December 31, 2011


I am quite a good cook.  I don't say that in a conceited way, because it wasn't that long ago that I didn't know how to do much more than boil an egg, but over the last 15 or so years, I've learned to cook reasonably well, and I know what goes with what in order to make a meal that most of the time, tastes good.  I think it's an intuition thing, and I realise now that it's just inexperience that has let me down in the past, and now that I cook all the time, it's mostly good.  Except, that is, for Indian food.

And that's a bit odd because my mother and her mum, my nonni are great cooks.  I know most people say that about their mothers but I have my husband to vouch for my mother's obsession with making things just right and knowing how to turn a simple main ingredient into something so delectable.  She hasn't ever followed a recipe (except for the odd cake, and even then she thinks she knows better) and if I ask her how to make something I know she does well, her response is usually 'well, you just throw everything into the pot'.  She's not trying to be difficult, it's just how she cooks.  And she cooks the most sublime Indian food that I find myself daydreaming about.  Thing is, while I've learned most of what I know about western food from watching cookery shows and reading books, I never spent any time in the kitchen watching my mum - she always insisted school work was more important, and I suppose it was pretty important and has stood me in very good stead but it's not that useful when there's an aubergine and an onion in the fridge and I can't remember how to make them taste the way she does by just 'throwing it all into a pot'.

When mum came to stay just after Max was born last year, she cooked almost every day.  Wait no, she cooked almost every meal, and I was determined, even though I was exhausted from the new baby fug, to learn how to cook Indian food, at least a couple of dishes, so that I could expand our repertoire and satisfy our cravings for home-cooked Indian food.  I watched her cook and wrote down exactly what she was doing in order to elaborate on her rather loose instructions.  I think she thought I was a bit crazy, who needs to write this stuff down?  Everybody knows what to do!  I wish I'd done it sooner as we've been able to enjoy some fantastic food since she was here, almost as good as she'd produce herself.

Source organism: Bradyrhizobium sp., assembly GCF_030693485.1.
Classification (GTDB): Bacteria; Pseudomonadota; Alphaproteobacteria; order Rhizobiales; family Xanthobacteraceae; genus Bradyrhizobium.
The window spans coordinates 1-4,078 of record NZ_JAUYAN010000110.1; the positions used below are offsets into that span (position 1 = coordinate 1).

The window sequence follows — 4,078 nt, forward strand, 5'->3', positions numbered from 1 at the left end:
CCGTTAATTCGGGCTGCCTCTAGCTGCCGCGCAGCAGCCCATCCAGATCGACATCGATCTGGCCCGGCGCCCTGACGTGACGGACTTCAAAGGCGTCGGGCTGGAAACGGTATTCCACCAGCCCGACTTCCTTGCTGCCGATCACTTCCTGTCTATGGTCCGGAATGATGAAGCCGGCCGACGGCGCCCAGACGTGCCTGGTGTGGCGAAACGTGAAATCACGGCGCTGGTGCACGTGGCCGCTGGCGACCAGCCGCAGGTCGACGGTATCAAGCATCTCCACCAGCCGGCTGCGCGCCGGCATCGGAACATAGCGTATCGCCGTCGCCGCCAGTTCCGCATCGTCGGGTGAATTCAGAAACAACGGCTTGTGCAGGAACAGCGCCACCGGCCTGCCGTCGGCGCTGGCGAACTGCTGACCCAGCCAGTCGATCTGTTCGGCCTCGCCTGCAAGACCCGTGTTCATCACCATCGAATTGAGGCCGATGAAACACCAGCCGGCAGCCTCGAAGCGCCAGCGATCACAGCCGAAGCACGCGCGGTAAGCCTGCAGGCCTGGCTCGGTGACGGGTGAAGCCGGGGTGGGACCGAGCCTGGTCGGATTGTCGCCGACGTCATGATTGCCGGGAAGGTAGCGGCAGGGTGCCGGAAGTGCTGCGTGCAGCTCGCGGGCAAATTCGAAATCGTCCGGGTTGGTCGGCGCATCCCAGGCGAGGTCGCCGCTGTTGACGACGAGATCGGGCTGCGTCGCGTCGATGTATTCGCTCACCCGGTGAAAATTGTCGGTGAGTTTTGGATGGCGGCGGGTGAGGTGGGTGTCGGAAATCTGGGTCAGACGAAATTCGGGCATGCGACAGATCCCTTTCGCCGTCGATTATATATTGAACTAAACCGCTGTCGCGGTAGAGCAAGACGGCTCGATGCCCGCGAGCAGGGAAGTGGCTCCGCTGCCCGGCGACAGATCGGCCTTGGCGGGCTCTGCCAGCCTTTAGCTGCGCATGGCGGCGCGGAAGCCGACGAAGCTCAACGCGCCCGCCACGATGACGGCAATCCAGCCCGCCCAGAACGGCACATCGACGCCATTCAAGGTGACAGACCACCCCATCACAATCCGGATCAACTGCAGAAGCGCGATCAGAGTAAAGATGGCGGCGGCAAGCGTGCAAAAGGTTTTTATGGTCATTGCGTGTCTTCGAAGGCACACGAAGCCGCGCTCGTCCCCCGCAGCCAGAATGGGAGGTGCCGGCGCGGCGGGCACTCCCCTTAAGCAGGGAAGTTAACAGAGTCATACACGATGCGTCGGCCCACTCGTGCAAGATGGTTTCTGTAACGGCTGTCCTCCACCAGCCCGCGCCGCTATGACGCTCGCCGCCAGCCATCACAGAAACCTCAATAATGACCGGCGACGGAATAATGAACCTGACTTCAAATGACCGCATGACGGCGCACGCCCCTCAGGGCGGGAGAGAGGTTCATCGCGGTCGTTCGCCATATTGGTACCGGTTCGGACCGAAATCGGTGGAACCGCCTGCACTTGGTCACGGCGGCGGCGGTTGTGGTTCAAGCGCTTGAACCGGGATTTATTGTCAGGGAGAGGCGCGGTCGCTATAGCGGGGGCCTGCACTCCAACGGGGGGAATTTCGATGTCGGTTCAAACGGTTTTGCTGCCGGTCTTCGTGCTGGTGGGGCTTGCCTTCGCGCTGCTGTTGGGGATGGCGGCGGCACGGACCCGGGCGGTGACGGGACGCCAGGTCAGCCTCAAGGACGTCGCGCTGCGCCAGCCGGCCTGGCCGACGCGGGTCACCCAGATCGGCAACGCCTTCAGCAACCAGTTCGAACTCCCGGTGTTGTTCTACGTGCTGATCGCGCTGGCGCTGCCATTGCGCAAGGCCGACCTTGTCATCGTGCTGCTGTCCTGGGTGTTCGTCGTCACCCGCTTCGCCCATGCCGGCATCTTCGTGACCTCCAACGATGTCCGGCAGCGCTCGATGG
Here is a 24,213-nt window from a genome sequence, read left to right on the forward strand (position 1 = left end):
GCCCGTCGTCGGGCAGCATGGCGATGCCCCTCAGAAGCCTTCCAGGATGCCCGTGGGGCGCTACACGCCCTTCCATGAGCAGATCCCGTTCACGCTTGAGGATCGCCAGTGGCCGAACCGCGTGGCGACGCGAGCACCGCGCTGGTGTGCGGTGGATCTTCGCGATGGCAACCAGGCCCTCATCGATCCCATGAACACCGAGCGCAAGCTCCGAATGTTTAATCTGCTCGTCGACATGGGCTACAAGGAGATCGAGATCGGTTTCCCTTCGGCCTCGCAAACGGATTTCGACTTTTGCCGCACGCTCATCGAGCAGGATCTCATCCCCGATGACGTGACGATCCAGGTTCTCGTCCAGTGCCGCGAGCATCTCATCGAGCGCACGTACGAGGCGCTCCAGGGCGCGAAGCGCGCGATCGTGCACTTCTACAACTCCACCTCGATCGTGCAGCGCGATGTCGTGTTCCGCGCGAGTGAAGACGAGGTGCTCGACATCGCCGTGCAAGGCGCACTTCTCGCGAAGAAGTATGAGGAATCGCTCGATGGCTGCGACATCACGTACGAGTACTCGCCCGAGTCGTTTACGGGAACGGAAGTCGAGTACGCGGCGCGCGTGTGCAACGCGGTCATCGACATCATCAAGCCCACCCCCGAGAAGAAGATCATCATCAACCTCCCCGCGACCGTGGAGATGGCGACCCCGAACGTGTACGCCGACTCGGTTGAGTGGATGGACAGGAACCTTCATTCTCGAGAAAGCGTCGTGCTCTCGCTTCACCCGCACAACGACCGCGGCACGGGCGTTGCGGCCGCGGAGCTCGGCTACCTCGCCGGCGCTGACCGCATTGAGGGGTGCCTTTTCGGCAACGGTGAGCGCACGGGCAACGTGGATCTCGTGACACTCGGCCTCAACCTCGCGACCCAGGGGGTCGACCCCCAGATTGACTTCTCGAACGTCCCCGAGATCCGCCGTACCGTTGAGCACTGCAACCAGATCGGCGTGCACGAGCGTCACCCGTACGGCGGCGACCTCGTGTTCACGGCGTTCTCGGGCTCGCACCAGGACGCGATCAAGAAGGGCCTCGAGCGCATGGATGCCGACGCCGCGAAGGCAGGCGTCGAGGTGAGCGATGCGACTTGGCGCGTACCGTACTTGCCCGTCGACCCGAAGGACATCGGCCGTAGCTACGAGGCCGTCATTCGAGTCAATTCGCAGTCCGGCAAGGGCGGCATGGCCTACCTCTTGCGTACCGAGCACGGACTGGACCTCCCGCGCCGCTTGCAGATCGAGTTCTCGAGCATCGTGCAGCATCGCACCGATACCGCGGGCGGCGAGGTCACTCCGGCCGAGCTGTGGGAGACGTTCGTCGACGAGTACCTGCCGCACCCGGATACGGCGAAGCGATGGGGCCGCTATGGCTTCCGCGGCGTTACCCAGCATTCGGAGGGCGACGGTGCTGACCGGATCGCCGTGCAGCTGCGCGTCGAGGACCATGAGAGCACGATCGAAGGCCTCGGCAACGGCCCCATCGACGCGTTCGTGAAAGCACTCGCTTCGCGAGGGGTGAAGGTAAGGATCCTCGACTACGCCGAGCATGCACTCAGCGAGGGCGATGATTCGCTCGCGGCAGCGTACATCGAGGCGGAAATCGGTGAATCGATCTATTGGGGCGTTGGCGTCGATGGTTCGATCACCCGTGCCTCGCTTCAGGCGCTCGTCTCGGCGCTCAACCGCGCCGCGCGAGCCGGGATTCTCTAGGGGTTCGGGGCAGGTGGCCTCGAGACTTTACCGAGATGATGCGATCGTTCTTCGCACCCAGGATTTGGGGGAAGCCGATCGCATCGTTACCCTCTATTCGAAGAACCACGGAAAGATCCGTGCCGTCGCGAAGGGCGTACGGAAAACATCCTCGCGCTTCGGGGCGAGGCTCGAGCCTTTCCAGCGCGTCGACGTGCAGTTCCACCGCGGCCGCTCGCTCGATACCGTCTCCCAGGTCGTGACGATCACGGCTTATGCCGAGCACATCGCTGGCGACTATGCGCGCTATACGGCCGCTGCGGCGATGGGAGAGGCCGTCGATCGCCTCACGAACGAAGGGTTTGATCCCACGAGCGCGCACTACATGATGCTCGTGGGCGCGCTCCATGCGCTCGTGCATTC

This dish is one I decided to try without having really observed the master in action, just rang her one day and accepted her instructions were never going to be that helpful, but broadly worked out what to do in order to come up with a version that I think is arguably better than hers.  I mean I wouldn't say that to her outright.  Well, ok, I probably would.  But only because I'd be so proud to feed it to her.  It's bhajia, or pakoras, or bhajis as they are known in balti houses... except in balti houses they are over-battered, soggy oniony balls of grease, so to give them the same name would be wrong.

Anyway, I'm sharing the recipe as it goes in my head.  Unlike it's restaurant counterpart, it's wholesome, full of vegetables, totally kid friendly (in our house, anyway) and snacktastically moreish.  It's also crispy, a feature I often look for in food.  I have no qualms with serving it with ketchup, although the kids prefer it with plain yoghurt (also good).  Try it.  It seems a hassle to do all that deep frying, but I love that my children eat it happily, and that Will always says 'this is great' when I cook it.  But as I said, I'm quite a good cook so that happens all the time.  Hah!

Bhajia (these quantities make a lot, and as it's best fresh, it may be best to halve these quantities unless you are feeding lots of very hungry people.)

3-4 medium potatoes, thinly sliced
1/2-1 whole cauliflower, depending on how big and how gassy this makes you, cut into small florets
250g (or a big bag) of spinach, shredded
a tablespoon or so of minced ginger (I add a little more as I love it)
about 3-4 cloves of garlic, crushed
a green chilli, minced (as much as you want - I often use none because the kids don't like it)
1 1/2 tsp salt
1 heaped tsp ground cumin
a couple or three good handfuls of chickpea (gram) flour
a couple or three tablespoons of natural yoghurt
lemon juice - from maybe 1-2 lemons
1 tsp of baking powder
sunflower oil

Put everything into a big bowl (I don't have one big enough so I use the biggest saucepan I have), and mix together with your hands.  Add more chickpea flour if needed to bind everything together, but I think less is more as you want to eat crunchy vegetables, not soggy batter.  You may need a splash or two of water as the yoghurt and lemon juice might not be enough to moisten the chickpea flour into a batter.  You don't want the batter too loose, it needs to be thick enough to keep the vegetables together but then you also don't need much of it.

Heat a large pan of sunflower oil.  Drop spoonfuls of the batter into the oil (I do this, like my mum, with my hands so you can make sure you get a good mix of all the vegetables in each piece but it's hazardous) and fry until golden brown.  Serve hot, with ketchup, or natural yoghurt, or a minty chutney.  Ring your mum and tell her how great she is.

1 comment:

KJ said...

ok, i'm printing and giving this a go toots!! Sounds beautiful and fun to mix up! Happy New Year to you and your beautiful family... I hope this year brings you everything you wish for xx

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